Excellent IL instruction article by Eric Frierson: Making it their idea

Learning Model

Thanks to colleague Miriam Rigby for pointing out this article in In the Library With the Lead Pipe, by Eric Frierson.  Frierson discusses learning theory (including Piaget!) in an accessible, realistic, down-to-earth way that’s sadly kind of rare.  And he has good ideas for teaching better IL classes to undergraduates.

Modeling instructional activities after the way people learn is vital for making learning experiences that ‘stick.’ Typical library instruction involves copious amounts of “click here, then click here, and once you’re there, click here.” There’s little discovery or invention of core information literacy concepts. Students are told how to use information resources, told how to use citation styles, and told the consequences of unethical use of information. How can we make discovery of information literacy concepts more… scientific? Can students invent information literacy concepts on their own, given a scenario and a librarian as a guide?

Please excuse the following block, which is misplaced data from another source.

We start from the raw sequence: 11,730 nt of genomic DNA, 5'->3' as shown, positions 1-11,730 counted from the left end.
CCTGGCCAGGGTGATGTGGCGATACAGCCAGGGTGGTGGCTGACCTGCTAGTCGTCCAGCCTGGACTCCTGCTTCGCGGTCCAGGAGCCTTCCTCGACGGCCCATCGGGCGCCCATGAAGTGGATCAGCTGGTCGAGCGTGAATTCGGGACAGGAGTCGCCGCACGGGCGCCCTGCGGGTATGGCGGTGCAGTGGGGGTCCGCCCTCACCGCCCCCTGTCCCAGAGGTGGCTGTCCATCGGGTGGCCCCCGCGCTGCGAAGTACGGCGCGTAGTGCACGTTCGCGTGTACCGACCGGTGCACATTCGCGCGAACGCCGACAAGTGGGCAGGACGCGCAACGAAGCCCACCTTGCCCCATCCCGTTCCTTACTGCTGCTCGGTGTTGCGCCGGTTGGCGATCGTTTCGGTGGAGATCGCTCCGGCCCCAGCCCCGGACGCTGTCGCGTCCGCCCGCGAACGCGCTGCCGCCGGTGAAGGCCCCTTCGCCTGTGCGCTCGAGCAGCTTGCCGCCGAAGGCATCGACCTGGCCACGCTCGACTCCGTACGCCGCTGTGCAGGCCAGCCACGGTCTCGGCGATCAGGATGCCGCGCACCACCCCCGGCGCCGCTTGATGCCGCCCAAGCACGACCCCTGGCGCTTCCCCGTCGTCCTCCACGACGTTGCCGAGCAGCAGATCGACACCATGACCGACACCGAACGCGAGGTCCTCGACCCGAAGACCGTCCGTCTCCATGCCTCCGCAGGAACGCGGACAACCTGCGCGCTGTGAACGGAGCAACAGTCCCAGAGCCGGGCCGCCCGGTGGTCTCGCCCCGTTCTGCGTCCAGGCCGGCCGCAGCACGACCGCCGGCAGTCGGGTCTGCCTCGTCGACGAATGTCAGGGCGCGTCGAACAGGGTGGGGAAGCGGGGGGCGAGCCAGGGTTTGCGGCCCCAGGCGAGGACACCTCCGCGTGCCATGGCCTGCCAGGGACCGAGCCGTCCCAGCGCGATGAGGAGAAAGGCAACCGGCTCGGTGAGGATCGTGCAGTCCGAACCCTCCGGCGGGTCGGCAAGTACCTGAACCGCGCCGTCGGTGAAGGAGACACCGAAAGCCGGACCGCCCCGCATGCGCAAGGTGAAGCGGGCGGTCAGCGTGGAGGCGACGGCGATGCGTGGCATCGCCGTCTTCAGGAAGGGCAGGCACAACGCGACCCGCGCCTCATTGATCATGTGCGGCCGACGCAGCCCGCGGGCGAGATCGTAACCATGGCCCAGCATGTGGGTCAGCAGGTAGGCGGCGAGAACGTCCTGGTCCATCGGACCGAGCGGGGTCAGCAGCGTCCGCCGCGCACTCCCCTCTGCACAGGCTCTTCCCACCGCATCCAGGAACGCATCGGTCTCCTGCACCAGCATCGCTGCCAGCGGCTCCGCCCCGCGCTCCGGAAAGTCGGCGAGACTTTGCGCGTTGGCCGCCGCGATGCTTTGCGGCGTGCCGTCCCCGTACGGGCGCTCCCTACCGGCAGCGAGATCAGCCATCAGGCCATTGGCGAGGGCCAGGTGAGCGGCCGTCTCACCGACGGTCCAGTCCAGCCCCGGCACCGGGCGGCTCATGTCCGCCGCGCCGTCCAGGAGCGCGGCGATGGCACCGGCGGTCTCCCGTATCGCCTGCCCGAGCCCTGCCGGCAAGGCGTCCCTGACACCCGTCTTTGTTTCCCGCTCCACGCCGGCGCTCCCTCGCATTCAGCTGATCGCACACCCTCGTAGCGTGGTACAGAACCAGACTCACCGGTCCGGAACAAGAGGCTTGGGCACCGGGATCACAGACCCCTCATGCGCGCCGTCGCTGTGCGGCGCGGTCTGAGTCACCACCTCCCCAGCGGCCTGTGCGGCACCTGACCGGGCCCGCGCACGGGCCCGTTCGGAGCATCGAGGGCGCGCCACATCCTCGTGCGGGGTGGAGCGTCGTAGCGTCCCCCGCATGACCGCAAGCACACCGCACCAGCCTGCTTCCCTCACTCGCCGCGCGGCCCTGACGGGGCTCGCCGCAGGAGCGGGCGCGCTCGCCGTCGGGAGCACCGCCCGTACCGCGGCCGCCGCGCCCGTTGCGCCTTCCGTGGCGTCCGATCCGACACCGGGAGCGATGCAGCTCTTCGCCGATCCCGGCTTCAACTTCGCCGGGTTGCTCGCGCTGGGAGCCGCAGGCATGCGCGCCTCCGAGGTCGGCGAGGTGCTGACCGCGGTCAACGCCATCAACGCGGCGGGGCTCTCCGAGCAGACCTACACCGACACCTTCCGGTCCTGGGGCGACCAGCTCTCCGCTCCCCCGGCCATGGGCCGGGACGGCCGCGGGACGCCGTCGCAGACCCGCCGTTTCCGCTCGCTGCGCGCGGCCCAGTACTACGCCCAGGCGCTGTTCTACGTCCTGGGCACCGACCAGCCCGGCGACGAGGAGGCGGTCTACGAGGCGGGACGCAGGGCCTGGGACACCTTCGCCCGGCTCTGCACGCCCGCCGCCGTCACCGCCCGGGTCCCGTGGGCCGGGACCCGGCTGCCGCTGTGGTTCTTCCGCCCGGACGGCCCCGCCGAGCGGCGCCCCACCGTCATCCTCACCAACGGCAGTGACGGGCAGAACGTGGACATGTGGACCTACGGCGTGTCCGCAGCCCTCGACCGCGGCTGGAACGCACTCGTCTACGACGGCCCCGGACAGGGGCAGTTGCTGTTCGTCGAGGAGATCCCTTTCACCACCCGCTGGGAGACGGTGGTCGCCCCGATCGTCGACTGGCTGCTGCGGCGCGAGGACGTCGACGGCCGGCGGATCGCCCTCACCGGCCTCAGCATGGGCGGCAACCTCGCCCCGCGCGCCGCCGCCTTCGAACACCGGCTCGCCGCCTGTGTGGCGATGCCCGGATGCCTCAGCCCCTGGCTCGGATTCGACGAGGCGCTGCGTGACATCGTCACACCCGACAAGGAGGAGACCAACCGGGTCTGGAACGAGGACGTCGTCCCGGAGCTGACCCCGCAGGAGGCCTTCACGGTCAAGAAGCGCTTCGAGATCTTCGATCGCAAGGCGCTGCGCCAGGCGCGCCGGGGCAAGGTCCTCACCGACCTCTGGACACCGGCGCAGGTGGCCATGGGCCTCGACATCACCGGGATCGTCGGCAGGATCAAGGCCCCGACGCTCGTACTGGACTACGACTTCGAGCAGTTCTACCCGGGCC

I mostly teach graduate courses, and I’m leery of trying some of the ideas suggested here for working with undergrads (role play, scenario setting, etc.)…but maybe I shouldn’t be?

Lightning Talk: Whither the Book?

A couple of months ago I did my first lightning talk at Online Northwest, on the future of publishing and how libraries and indie bookstores might not just survive, but thrive.  A lightning talk, if you’re not familiar with the genre, is a five-minute performance keyed to a set of 20 slides set to automatically advance every 15 seconds.  So, yeah.  Five minutes, 20 slides.  The future of publishing.  Hm.

It was a great experience, and it made me want to do another lightning talk sometime soon.  Thanks to Kate Gronemeyer for wrangling the talks this year–I just joined the Online Northwest conference planning committee, and I hope we’ll keep that torch burning.